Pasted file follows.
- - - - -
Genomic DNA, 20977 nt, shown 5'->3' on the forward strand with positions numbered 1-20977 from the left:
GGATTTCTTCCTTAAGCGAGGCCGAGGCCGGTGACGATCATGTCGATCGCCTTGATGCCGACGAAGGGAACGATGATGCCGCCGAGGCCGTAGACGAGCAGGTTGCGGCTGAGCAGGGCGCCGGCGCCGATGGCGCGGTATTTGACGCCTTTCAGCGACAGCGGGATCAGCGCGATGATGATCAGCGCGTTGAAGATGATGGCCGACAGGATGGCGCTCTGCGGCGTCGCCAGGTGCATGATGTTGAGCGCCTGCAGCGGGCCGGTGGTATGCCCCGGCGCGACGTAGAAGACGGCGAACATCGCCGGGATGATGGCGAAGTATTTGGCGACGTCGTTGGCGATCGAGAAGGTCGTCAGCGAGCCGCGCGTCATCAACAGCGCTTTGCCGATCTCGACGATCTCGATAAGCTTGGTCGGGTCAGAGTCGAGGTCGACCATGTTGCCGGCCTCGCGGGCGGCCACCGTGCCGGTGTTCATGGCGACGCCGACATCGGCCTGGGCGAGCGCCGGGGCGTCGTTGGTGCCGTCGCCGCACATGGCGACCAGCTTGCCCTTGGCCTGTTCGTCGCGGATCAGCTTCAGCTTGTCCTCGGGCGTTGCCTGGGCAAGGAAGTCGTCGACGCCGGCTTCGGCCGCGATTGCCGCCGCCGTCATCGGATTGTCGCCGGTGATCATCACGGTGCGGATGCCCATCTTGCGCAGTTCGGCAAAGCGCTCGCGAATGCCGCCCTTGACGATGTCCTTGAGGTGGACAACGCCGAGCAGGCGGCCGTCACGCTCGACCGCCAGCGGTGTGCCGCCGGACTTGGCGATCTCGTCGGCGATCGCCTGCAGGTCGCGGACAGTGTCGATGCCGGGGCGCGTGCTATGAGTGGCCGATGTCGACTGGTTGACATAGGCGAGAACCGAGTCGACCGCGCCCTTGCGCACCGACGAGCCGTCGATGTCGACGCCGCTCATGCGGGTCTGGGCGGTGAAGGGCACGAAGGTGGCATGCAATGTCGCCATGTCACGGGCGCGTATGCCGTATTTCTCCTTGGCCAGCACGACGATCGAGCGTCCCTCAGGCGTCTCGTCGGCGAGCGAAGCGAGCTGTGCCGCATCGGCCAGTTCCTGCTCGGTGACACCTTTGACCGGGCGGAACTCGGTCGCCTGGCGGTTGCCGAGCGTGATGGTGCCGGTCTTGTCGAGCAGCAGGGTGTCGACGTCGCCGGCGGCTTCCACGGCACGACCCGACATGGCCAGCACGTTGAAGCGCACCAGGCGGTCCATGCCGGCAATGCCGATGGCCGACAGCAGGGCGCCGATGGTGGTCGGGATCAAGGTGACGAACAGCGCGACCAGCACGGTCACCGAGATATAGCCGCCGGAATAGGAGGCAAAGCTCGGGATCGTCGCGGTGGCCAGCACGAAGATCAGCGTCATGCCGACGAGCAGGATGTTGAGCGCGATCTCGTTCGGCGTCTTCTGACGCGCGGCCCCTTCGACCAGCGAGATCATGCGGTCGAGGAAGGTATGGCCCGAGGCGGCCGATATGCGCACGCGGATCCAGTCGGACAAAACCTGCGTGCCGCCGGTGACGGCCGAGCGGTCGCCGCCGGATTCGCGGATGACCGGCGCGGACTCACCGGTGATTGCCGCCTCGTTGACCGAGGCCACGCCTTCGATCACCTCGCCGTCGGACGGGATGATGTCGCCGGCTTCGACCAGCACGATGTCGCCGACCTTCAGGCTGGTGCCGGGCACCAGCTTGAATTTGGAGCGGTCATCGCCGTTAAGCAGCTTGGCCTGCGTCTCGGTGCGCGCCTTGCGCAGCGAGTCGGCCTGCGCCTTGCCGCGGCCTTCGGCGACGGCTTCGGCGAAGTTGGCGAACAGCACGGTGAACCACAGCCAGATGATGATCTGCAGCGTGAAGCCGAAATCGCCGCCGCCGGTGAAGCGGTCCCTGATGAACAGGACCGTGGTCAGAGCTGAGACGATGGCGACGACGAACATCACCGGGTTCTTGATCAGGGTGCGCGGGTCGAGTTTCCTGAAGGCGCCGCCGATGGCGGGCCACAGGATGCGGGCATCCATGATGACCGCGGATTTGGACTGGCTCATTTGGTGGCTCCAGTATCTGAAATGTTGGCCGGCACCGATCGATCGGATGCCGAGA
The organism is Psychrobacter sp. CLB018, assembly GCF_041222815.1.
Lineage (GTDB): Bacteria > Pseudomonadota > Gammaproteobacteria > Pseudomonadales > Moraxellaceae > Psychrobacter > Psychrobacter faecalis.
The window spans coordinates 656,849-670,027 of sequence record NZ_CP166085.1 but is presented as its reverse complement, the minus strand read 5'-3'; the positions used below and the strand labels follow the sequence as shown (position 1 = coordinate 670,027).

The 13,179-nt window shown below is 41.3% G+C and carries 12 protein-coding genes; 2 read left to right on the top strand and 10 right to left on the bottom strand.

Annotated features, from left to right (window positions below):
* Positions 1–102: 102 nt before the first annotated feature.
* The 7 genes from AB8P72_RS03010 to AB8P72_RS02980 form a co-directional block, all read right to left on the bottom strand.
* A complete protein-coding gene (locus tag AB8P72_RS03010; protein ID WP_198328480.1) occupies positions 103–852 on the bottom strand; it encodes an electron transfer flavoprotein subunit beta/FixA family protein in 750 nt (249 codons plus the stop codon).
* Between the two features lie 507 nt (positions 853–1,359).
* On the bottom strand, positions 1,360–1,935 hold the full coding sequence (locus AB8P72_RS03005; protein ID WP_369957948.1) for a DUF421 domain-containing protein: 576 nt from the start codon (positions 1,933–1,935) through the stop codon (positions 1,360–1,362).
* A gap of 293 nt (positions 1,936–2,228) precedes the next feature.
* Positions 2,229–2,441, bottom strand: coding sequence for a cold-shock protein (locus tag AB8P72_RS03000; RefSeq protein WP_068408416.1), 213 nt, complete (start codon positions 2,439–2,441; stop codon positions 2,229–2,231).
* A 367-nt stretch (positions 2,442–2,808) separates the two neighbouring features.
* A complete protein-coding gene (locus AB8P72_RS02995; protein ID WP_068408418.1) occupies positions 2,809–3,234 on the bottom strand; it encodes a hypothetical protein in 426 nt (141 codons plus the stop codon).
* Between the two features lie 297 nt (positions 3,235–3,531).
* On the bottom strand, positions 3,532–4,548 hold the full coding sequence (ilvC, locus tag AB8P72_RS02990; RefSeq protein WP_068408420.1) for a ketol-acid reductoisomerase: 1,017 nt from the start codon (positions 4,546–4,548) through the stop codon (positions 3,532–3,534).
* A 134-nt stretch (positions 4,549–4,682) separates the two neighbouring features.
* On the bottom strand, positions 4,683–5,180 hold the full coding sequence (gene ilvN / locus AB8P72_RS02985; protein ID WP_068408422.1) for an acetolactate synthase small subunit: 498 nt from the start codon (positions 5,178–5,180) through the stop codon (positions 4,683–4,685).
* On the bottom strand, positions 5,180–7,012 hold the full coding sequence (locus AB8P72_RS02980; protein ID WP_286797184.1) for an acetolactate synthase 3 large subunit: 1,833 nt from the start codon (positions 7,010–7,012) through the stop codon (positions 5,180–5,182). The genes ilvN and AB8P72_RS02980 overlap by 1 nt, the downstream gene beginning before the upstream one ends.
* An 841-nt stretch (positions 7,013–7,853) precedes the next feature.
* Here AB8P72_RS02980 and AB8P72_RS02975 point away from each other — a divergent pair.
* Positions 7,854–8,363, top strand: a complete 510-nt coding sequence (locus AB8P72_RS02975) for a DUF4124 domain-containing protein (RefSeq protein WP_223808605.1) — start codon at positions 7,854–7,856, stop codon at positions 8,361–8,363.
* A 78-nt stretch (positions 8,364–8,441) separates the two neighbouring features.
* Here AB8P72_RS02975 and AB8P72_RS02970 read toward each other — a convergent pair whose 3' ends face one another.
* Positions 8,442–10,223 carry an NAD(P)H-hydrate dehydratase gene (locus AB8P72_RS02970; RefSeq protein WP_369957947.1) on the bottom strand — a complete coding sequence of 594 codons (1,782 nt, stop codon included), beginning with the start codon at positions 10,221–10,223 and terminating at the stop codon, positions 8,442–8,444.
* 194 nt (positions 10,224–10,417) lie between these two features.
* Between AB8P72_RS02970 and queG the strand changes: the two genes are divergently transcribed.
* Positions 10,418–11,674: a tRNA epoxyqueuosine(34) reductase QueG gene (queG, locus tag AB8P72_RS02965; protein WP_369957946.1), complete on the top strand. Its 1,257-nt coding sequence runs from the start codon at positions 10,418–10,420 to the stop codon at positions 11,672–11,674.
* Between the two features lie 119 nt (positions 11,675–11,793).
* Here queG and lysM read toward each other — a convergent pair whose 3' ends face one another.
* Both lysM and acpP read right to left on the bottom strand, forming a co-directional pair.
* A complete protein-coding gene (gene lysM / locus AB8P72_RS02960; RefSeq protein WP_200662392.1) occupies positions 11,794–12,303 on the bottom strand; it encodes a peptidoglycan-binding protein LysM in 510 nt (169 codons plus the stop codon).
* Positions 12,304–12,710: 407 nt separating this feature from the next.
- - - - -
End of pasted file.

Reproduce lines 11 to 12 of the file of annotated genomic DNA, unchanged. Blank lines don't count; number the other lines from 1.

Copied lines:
* Between the two features lie 507 nt (positions 853–1,359).
* On the bottom strand, positions 1,360–1,935 hold the full coding sequence (locus AB8P72_RS03005; protein ID WP_369957948.1) for a DUF421 domain-containing protein: 576 nt from the start codon (positions 1,933–1,935) through the stop codon (positions 1,360–1,362).